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The historical reliability of the Gospels refers to the reliability and historic character of the four New Testament gospels as historical documents. Some scholars state that little in the four canonical gospels is considered to be historically reliable.
Most scholars of antiquity agree that Jesus existed, but scholars differ on the historicity of specific episodes described in the Biblical accounts of Jesus.:181 The only two events subject to "almost universal assent" are that Jesus was baptized by John the Baptist and was crucified by the order of the Roman Prefect Pontius Pilate. Elements whose historical authenticity is disputed include the two accounts of the Nativity of Jesus, the miraculous events including the resurrection, and certain details about the crucifixion.
The Synoptic Gospels are the primary sources of historical information about Jesus and of the religious movement he founded. These religious gospels—the Gospel of Matthew, the Gospel of Mark, and the Gospel of Luke—written in the Greek language, recount the life, ministry, crucifixion and resurrection of a Jew named Jesus, who spoke Aramaic. There are different hypotheses regarding the origin of the texts because the gospels of the New Testament were written in Greek for Greek-speaking communities, that were later translated into Syriac, Latin, and Coptic although some say a version of the Gospel of Matthew may have been composed in Aramaic.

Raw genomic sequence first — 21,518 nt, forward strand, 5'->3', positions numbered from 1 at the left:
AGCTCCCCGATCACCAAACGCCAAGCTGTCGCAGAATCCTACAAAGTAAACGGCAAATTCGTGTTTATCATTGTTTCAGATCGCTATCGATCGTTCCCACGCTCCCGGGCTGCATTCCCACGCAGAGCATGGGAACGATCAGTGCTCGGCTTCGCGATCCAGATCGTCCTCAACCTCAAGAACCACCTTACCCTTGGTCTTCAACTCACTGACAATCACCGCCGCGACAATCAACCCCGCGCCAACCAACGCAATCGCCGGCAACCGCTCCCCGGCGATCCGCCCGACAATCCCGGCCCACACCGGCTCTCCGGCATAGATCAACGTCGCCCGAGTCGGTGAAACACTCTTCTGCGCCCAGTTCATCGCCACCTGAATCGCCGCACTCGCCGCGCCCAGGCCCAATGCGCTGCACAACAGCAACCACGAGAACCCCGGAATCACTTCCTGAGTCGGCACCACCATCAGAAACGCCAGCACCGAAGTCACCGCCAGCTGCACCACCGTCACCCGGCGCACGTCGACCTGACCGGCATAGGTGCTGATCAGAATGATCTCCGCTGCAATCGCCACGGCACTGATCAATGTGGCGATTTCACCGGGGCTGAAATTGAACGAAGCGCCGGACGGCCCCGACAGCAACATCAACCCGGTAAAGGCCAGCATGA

The fourth gospel, the Gospel of John, differs greatly from the first three gospels. Historians often study the historical reliability of the Acts of the Apostles when studying the reliability of the gospels, as the Book of Acts was seemingly written by the same author as the Gospel of Luke.
Historians subject the gospels to critical analysis by differentiating authentic, reliable information from possible inventions, exaggerations, and alterations. Since there are more textual variants in the New Testament (200–400 thousand) than it has letters (c. 140 thousand), scholars use textual criticism to determine which gospel variants could theoretically be taken as 'original'. To answer this question, scholars have to ask who wrote the gospels, when they wrote them, what was their objective in writing them, what sources the authors used, how reliable these sources were, and how far removed in time the sources were from the stories they narrate, or if they were altered later. Scholars can also look into the internal evidence of the documents, to see if, for example, the document is misquoting texts from the Hebrew Tanakh, is making claims about geography that were incorrect, if the author appears to be hiding information, or if the author has made up a certain prophecy. Finally, scholars turn to external sources, including the testimony of early church leaders, writers outside the church (mainly Jewish and Greco-Roman historians) who would have been more likely to have criticized the church, and to archaeological evidence.
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